Butterman and Boulder Phil shine in Romantic program

Brahms, Schumann and Dame Ethel Smyth were on the bill

By Peter Alexander

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Michael Butterman and the Boulder Philharmonic

In a program of Romantic and very late Romantic music, the Boulder Philharmonic sounded as good last night (Jan. 14) as I have ever heard them.

Most satisfying were two works from the heart of the Romantic era, Brahms’s darkly brooding Tragic Overture of 1880, and Robert Schumann’s Symphony No. 4 in D minor from 1851. These are pieces that suit the orchestra and its conductor, Michael Butterman, particularly well, and they both received warm, suitably emotive interpretations. The third work on the program, Ethel Smyth’s stylistically Romantic Concerto for Violin and Horn, composed in the 1920s, was a more complicated case.

The concert began with the Tragic Overture. A work that reflects the composer’s famously dour persona, it was nonetheless an effective opener. The sound was warm and plush from the very first note. The texture was clean and well balanced—a testament to the quality of players and Butterman’s preparation—even in the contrapuntal passages. Butterman controlled the momentum carefully, doing with interpretation what larger orchestras would do with weight of sound.

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Dame Ethel Smyth

Smyth’s Concerto is an interesting hybrid, a concerto for two instruments that seem not well matched in sound and character. It veers nervously from one musical idea to another, and from concerto to chamber music textures and back. At times one or the other soloist seems relegated to a secondary role, or even blends into the orchestra, while the other takes the spotlight.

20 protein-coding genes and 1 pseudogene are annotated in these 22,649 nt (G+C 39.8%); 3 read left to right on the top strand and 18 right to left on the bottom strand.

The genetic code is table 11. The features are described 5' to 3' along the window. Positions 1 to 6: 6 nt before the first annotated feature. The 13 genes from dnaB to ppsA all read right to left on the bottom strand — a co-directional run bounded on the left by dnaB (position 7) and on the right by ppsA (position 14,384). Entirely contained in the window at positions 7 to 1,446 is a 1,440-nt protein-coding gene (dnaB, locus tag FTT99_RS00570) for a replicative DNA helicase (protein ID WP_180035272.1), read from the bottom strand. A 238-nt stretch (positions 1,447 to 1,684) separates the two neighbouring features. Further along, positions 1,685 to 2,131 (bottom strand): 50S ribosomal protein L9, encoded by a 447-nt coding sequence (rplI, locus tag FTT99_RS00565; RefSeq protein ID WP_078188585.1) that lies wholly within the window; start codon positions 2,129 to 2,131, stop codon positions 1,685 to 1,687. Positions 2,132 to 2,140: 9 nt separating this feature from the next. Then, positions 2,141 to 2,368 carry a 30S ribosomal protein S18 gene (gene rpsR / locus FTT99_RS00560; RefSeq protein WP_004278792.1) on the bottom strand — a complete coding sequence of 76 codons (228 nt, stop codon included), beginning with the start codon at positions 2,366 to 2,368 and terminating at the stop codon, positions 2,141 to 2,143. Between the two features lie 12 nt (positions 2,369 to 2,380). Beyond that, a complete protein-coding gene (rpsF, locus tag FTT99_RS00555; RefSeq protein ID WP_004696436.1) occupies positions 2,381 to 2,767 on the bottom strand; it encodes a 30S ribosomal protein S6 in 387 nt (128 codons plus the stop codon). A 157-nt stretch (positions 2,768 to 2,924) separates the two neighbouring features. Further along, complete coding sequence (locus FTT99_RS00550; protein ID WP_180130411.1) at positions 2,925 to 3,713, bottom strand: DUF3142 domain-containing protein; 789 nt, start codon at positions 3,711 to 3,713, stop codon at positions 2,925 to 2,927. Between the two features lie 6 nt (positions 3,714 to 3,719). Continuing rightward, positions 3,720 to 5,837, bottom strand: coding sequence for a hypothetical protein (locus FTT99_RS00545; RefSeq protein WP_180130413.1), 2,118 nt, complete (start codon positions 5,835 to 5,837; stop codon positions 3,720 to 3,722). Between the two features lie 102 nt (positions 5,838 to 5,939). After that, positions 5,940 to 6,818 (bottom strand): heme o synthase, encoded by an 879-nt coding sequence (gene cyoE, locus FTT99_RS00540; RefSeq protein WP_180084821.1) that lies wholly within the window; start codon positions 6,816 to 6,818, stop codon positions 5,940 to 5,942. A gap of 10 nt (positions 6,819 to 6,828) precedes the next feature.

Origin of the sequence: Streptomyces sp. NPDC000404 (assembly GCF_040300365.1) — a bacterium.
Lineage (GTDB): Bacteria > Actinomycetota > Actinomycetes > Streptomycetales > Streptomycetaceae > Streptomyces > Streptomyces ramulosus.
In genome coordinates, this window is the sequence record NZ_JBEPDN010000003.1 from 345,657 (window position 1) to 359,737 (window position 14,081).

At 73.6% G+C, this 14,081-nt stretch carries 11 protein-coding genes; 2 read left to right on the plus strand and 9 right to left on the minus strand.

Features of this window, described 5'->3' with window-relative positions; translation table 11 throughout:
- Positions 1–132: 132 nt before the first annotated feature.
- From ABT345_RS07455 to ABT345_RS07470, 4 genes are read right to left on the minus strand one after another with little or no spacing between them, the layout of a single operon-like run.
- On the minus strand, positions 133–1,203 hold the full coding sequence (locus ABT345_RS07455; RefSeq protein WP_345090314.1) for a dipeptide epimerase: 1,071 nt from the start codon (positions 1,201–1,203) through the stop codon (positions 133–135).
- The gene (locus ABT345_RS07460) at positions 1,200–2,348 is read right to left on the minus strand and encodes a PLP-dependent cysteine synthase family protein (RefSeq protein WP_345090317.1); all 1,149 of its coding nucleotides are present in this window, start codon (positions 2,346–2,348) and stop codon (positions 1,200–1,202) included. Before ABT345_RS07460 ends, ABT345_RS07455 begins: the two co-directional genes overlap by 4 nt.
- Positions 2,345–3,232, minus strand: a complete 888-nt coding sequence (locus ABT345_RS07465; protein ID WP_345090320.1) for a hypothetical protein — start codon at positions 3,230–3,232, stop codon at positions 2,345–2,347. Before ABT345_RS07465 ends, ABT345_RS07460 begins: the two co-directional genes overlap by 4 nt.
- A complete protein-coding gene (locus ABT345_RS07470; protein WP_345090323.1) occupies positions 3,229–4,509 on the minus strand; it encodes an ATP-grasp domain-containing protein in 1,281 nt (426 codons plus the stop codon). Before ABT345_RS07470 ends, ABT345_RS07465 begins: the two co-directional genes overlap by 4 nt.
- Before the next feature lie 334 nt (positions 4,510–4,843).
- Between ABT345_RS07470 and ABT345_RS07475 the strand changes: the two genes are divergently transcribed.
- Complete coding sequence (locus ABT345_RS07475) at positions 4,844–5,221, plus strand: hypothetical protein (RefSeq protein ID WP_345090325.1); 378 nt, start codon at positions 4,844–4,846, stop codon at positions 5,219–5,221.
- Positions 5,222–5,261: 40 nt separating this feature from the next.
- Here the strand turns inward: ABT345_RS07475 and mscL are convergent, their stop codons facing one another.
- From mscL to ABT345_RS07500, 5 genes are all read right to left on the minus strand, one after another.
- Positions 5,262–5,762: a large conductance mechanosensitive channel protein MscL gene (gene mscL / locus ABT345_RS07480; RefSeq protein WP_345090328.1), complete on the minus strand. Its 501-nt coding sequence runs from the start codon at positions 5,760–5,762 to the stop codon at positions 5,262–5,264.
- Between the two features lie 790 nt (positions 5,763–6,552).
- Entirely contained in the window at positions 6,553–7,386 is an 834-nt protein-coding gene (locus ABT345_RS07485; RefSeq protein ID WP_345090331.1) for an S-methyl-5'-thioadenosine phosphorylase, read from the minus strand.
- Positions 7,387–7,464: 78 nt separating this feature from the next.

Smyth seems to gradually get a handle on the combination. By the final movement they are sharing themes, playing together, and trading motives much more fluidly. Except for an overlong exit from their written-out cadenza, this is the most successful movement.

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Violinist Jennifer Frautschi

Soloists Jennifer Frautschi on violin and Eric Ruske on horn are outstanding players who had their parts well under control. Still, this may be a piece better heard in recordings, where the soloists can be electronically balanced. Certainly that was my experience; I was sitting on the left front of the house, looking straight into the bell of Ruske’s horn. There were times that was all I could hear, and Frautschi’s violin playing was muffled in comparison. I imagine that the balance was better farther back, or in the center of the hall.

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Horn player Eric Ruske

Considering that handicap, I hesitate to say more about the performance, except to note that Frautschi, Ruske and orchestra filled Macky with lovely sounds. The end of the slow movement and the shared material in the finale struck me as particularly enjoyable. The audience responded warmly.

The orchestra was again well balanced in the Schumann symphony. Some over-enthusiastic tympani playing in the first movement added punch to climactic moments, but at the cost of hearing full chords. The surging lines in the lower strings, a critical element of the score, were played with great momentum and richness of sound. The beautiful duo between cello and oboe in the slow movement was particularly effective.

Butterman responded well to Schumann’s sometimes mercurial moods, and controlled the musical flow to bring the symphony to a rousing conclusion. The enthusiasm of the audience was well earned.

The symphony was the first Schumann Butterman has programmed with the Phil. On the evidence of last night’s performance, he should do more; perhaps an orchestra that relishes portraying nature through sound will bring us the “Spring” Symphony in a future season.

Surveying a year of losses

A list of some of who will be long remembered for their contributions to music

By Peter Alexander

Compiling the annual list of musicians we lost in this past year reminded me of a headline from a book of “Flubs from the Nation’s Press”: “Lucky Man Sees Pals Die.”